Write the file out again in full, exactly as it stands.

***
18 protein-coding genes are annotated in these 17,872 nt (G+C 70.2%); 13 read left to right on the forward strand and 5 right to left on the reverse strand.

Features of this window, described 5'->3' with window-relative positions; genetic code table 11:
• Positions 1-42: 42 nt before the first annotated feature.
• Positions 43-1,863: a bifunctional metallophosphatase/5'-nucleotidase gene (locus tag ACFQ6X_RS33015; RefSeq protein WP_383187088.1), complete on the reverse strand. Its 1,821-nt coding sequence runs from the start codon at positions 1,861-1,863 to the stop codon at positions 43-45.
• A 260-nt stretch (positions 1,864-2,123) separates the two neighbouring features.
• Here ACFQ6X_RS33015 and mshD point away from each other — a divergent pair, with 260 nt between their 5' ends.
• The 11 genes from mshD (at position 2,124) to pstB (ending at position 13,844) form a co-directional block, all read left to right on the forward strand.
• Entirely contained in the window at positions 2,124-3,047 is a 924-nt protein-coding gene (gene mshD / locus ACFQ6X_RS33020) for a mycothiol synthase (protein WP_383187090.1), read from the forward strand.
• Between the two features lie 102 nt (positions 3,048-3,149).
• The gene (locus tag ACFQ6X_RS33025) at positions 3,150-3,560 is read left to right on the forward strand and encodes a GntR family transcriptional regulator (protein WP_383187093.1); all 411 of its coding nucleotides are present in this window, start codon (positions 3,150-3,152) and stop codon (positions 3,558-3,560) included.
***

18 protein-coding genes are annotated in these 17,872 nt (G+C 70.2%); 13 read left to right on the forward strand and 5 right to left on the reverse strand.

Features of this window, described 5'->3' with window-relative positions; genetic code table 11:
• Positions 1-42: 42 nt before the first annotated feature.
• Positions 43-1,863: a bifunctional metallophosphatase/5'-nucleotidase gene (locus tag ACFQ6X_RS33015; RefSeq protein WP_383187088.1), complete on the reverse strand. Its 1,821-nt coding sequence runs from the start codon at positions 1,861-1,863 to the stop codon at positions 43-45.
• A 260-nt stretch (positions 1,864-2,123) separates the two neighbouring features.
• Here ACFQ6X_RS33015 and mshD point away from each other — a divergent pair, with 260 nt between their 5' ends.
• The 11 genes from mshD (at position 2,124) to pstB (ending at position 13,844) form a co-directional block, all read left to right on the forward strand.
• Entirely contained in the window at positions 2,124-3,047 is a 924-nt protein-coding gene (gene mshD / locus ACFQ6X_RS33020) for a mycothiol synthase (protein WP_383187090.1), read from the forward strand.
• Between the two features lie 102 nt (positions 3,048-3,149).
• The gene (locus tag ACFQ6X_RS33025) at positions 3,150-3,560 is read left to right on the forward strand and encodes a GntR family transcriptional regulator (protein WP_383187093.1); all 411 of its coding nucleotides are present in this window, start codon (positions 3,150-3,152) and stop codon (positions 3,558-3,560) included.